“Virtual firewall instances have been around for a while, but there’s been a recognition over the last couple of years that these deployments can be complex and cumbersome and don’t take advantage of the key benefits that the cloud offers,” he says. “So we’ve seen a general shift toward more cloud-native network security solutions.”

With more organizations using multiple infrastructure-as-a-service (IaaS) solutions from the top cloud companies—Amazon Web Services, Microsoft Azure, and Google Cloud Platform—it’s critical to find a solution to the growing complexity.

Aviatrix, for example, allows companies to create an abstract policy that can be applied across all cloud platforms with their own security groups, without requiring the administrator to go to each cloud. For companies with proliferating workloads, driven by microservices-based software architectures, the number of containers and virtual machines that need to be updated can skyrocket, Stuhlmuller says.

“It’s not that we put firewalls everywhere, but we put the inspection and enforcement capability in the network in the natural path of traffic, with a (single management console) that allows us to do centralized policy creation, but push that distributed inspection enforcement anywhere in the network.”

Other major vendors focusing on cloud workload security, albeit with different approaches to the technologies, include Palo Alto Network, McAfee Enterprise, Trend Micro, Rapid7, and Check Point Software Technologies, according to Forrester Research, a business analysis firm.

Saving money is paramount

With uncertain economic times worrying the executive suites, cost savings may be the biggest argument for companies to consolidate their view of their cloud infrastructure. A security architecture based in the cloud and representing each cloud platform in the same way helps companies secure their cloud services more efficiently, but the approach also has the real advantage of saving money, says Andras Cser, vice president and principal analyst at Forrester Research.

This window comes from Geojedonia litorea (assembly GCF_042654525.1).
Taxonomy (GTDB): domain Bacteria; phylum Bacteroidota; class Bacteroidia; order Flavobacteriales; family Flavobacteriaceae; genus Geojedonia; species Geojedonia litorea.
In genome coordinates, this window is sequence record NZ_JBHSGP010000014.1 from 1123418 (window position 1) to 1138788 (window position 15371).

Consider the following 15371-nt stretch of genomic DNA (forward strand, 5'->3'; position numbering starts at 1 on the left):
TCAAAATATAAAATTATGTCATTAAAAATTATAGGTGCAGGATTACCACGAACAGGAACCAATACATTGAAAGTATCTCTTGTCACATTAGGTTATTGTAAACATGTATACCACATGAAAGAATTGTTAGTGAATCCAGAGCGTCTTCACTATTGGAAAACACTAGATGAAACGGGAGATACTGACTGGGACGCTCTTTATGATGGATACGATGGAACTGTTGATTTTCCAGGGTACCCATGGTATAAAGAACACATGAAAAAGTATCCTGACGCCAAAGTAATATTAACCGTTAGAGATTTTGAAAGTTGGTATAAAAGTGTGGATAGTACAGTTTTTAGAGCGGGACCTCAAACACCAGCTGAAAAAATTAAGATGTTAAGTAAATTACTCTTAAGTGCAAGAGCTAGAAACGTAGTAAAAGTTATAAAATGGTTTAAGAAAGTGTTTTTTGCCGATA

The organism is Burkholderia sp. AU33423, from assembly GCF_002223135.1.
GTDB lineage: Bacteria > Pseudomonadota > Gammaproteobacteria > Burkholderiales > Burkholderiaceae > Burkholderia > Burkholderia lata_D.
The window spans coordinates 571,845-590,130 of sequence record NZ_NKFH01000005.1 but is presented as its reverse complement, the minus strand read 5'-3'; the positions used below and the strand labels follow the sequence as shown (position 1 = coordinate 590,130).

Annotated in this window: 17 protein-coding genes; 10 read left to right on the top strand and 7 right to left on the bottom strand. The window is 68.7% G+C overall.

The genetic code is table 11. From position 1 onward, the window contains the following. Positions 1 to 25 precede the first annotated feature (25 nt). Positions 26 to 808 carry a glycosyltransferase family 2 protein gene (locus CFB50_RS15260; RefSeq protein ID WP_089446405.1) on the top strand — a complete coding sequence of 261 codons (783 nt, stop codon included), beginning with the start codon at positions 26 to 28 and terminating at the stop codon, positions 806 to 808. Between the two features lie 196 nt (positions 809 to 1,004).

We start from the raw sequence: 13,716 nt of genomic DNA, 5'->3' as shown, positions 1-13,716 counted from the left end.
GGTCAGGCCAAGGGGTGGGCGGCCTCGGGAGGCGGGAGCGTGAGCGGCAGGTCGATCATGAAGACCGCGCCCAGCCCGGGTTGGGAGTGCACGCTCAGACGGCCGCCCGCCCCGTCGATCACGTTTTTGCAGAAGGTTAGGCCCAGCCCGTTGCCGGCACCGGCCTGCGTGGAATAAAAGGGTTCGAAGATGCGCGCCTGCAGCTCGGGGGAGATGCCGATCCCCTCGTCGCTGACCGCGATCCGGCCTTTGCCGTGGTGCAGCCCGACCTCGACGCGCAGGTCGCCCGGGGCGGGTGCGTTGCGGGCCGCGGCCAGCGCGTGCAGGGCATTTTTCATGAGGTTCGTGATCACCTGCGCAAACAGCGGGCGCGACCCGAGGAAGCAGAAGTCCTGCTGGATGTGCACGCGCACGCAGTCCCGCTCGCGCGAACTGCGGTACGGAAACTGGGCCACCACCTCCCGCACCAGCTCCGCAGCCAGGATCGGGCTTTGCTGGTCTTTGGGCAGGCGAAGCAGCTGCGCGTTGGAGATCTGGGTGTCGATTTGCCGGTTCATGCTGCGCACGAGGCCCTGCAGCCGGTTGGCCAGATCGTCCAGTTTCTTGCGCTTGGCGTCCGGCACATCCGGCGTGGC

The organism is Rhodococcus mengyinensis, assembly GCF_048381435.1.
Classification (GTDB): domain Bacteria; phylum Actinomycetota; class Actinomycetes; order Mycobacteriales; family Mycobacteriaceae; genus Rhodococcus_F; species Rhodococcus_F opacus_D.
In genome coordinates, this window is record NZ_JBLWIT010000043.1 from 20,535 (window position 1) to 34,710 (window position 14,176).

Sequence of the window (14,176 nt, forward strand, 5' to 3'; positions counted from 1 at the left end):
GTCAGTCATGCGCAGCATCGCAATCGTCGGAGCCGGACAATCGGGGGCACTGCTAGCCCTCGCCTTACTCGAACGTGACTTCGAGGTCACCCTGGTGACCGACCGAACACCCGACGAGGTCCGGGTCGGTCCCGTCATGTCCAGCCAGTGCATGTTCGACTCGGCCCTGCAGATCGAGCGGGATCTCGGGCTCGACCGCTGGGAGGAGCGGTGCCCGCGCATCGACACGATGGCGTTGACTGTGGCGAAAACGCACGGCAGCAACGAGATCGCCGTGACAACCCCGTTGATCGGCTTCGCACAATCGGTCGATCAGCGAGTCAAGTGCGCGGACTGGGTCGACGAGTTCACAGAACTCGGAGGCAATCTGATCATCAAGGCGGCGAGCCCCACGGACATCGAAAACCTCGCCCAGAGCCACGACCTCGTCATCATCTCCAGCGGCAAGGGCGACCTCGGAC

“Multicloud security cuts costs,” he says. “Organizations do not need to invest in procuring and training for security solutions from multiple cloud providers. They can instead use a single provider or cloud provider to source all cloud security capabilities from a single tool – this reduces errors, improves security posture, and cuts costs.”

In addition, consolidating some functions leads to cost efficiency. For example, distributed firewalls have the ability to perform network address translation (NAT) and charge by the hour, unlike many vendors who charge by the hour and by bandwidth, according to Aviatrix’s Stuhlmuller.

Ultimately, a simpler approach to security in the cloud helps companies reduce the overhead of securing workloads and allows their security professionals to focus on improving security performance, says ESG’s Grady.

“Many organizations continue to struggle with the skills shortage and try to do more with less,” he says. “There is an efficiency benefit with a ‘write once, maintain anywhere’ model, such as time savings by not having to deploy individual instances and the associated cloud infrastructure – such as load balancers – to support them.”